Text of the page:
My mother, Betty (Steele) Wallace, wore many hats over the years – reporter, Clerk of the County Court, columnist & de facto editor, high school English teacher and author. Born on a small ranch in the San Juan Mountains of Colorado, of pioneer stock and into a world of ranching, mining and timbering, she had a deep understanding and keen appreciation of those who migrated to the area and built the communities. Some of those communities faded into ghost towns, some continue to prosper. The people who built that part of Colorado are long gone, but Betty had known a good many of them, went to school with their children and knew every family in the Gunnison Valley – their history, virtues, faults and quirks. For several years, she wrote a weekly column in the Gunnison News-Champion, telling the stories of the area’s early citizens. She called it her ‘pioneer series’ – interviews of the original settlers or their children; ranchers, saloonkeepers, miners, storekeepers, prostitutes, preachers and politicians.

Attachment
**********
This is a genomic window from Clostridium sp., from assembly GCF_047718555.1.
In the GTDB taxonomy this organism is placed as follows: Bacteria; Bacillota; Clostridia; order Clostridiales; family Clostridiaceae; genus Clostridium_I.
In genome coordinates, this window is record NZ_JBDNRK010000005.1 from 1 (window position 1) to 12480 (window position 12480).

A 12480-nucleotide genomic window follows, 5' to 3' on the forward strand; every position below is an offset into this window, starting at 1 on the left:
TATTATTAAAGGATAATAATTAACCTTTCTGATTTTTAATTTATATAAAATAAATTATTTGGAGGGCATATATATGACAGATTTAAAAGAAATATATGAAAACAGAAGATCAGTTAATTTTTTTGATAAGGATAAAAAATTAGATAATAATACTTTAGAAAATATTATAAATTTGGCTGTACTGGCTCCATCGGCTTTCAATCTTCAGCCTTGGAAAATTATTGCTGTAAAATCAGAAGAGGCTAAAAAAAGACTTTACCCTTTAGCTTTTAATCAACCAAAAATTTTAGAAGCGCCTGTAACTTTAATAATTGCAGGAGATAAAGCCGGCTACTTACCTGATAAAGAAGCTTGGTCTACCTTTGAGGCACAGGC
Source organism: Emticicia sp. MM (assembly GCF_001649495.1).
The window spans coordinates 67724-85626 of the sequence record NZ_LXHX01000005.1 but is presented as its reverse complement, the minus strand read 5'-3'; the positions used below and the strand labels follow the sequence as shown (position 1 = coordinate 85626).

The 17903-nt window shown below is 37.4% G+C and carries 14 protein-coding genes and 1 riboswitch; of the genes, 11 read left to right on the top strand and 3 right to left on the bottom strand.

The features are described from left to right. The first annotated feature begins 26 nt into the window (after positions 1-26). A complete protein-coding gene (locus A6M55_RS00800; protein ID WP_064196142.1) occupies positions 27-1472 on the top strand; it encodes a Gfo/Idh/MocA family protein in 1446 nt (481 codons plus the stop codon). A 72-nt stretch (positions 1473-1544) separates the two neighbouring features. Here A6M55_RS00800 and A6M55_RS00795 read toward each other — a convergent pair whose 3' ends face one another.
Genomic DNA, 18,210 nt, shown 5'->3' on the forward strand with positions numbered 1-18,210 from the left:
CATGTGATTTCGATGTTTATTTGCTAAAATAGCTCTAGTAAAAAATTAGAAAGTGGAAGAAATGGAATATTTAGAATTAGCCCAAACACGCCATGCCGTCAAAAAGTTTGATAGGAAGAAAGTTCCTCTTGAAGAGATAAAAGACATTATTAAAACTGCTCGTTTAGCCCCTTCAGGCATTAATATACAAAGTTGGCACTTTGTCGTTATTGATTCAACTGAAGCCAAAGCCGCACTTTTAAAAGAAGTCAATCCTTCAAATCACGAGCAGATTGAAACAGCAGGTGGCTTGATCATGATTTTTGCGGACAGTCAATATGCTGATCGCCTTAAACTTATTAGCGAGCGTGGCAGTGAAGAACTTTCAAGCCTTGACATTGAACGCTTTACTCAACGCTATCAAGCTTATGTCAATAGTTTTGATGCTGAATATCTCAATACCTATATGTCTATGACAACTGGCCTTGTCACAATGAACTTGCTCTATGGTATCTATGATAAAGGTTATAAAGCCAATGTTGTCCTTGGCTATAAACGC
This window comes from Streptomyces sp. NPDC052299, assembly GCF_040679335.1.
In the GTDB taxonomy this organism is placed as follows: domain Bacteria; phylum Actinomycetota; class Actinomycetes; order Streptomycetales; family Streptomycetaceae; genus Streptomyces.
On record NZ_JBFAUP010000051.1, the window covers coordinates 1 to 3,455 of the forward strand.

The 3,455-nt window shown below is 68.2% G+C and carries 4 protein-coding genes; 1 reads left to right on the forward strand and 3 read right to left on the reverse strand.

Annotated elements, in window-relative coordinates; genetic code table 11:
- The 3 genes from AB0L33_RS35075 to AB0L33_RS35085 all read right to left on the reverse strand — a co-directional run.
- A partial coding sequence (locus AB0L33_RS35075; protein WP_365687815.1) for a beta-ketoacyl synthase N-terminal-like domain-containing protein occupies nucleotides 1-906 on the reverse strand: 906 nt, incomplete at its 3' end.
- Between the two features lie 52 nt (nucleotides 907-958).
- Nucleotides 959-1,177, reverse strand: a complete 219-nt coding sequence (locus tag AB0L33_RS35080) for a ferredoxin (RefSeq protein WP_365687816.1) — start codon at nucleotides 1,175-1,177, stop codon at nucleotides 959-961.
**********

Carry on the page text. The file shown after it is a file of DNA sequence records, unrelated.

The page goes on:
One of the people she interviewed and wrote about was her mother, Cynthia (Weed) Steele. This is mother’s column on my grandmother, published in the News-Champion, April 6th, 1950. Continue reading
That’s not a philosophic question – it’s the raison d’ etre for The Agonist.
Some few people have noted that November 11 was originally designated Armistice Day, and commemorated peace, not the glorification of war and warriors. It was that way when I was younger and was observed in a solemn mood; sober, thoughtful sadness. People wept – grown men, in a day when men wept seldom and never publicly. My grandmother never failed to observe every Armistice Day, crying softly, although our family lost no one in two World Wars.